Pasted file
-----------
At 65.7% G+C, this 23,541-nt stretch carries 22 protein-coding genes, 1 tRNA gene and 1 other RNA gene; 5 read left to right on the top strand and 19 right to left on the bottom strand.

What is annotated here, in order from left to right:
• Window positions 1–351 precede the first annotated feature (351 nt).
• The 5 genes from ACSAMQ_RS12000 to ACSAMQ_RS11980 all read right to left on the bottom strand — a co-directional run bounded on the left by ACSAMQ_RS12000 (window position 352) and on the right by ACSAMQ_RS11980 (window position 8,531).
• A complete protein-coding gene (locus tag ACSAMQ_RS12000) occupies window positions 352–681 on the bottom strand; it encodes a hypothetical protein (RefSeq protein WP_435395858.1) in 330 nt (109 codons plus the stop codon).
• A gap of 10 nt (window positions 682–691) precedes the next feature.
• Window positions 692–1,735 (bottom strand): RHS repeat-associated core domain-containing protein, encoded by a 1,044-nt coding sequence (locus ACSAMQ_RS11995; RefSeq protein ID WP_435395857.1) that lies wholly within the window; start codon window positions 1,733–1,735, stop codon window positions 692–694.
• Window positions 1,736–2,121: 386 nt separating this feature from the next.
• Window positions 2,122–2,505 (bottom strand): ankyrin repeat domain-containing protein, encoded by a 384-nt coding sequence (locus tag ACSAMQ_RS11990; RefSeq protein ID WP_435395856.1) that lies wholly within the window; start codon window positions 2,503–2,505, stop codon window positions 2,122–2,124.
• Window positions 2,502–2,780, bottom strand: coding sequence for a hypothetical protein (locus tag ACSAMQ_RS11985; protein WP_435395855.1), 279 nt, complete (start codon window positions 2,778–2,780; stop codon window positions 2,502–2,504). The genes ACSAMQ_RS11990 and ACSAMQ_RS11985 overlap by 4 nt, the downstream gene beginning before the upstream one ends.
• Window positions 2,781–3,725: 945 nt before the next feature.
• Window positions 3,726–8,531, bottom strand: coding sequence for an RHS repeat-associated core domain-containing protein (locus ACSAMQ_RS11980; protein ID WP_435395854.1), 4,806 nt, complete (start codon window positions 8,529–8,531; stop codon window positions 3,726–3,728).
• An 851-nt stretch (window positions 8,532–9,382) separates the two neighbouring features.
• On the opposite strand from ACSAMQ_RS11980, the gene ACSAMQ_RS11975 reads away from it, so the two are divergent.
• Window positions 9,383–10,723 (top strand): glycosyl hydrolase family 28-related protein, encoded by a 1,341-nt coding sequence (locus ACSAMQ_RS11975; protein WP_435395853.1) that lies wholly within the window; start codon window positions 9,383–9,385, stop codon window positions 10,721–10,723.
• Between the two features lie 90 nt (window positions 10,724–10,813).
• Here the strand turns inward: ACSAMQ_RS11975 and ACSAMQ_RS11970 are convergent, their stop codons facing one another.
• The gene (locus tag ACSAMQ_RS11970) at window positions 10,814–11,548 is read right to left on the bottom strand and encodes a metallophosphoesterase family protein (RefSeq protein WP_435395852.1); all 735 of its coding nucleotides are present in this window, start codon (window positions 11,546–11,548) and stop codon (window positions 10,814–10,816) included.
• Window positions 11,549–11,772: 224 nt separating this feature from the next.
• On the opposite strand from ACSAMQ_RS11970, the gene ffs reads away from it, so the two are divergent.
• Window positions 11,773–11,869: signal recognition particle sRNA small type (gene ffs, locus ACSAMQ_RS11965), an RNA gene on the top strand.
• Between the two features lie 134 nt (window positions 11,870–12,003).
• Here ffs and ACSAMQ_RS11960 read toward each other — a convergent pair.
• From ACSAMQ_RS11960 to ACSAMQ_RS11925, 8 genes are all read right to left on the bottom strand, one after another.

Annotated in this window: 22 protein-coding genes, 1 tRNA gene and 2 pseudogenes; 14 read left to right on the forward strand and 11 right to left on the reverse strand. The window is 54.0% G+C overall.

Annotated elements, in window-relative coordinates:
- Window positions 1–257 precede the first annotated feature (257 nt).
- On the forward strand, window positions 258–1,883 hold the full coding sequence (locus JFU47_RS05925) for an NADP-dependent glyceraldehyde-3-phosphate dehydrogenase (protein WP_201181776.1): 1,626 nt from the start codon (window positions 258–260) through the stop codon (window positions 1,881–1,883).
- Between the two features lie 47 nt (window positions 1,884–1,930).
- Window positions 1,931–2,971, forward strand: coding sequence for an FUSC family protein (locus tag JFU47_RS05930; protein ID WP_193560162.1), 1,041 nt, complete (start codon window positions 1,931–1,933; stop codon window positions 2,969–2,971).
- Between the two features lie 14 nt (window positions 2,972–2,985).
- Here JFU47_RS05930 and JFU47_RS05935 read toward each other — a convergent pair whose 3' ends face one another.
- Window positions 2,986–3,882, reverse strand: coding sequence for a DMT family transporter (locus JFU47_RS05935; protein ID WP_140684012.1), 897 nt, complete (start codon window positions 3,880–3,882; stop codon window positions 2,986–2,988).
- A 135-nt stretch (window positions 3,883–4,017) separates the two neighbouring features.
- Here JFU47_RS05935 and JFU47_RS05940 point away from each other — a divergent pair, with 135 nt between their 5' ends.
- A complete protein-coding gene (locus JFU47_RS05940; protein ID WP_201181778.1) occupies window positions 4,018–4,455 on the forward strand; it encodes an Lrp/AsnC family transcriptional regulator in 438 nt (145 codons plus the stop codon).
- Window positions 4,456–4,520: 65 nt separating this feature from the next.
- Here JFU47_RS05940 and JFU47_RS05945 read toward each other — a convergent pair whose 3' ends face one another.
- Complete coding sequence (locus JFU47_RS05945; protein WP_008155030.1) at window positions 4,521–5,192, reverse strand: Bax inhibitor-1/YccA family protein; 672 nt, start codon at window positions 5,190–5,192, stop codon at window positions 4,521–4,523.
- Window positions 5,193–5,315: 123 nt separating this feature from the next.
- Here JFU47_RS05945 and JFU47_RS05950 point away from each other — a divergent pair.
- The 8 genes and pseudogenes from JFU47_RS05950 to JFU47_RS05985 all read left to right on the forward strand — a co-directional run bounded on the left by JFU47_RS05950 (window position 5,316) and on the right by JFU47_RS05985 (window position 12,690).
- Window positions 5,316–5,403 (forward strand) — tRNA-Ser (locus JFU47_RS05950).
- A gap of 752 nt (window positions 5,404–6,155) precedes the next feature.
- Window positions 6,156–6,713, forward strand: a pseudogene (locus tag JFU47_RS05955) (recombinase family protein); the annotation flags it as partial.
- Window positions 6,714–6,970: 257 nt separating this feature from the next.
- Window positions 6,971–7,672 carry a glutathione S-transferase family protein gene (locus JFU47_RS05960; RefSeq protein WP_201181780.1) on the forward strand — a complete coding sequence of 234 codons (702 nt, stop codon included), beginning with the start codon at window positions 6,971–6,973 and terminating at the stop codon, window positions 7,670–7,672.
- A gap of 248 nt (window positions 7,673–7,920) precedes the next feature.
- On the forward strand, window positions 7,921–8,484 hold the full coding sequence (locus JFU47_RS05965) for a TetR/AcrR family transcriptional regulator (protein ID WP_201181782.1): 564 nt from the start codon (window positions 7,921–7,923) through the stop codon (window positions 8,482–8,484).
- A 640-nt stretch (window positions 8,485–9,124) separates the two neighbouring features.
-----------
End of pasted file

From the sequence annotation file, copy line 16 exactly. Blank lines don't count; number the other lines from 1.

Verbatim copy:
• Between the two features lie 90 nt (window positions 10,724–10,813).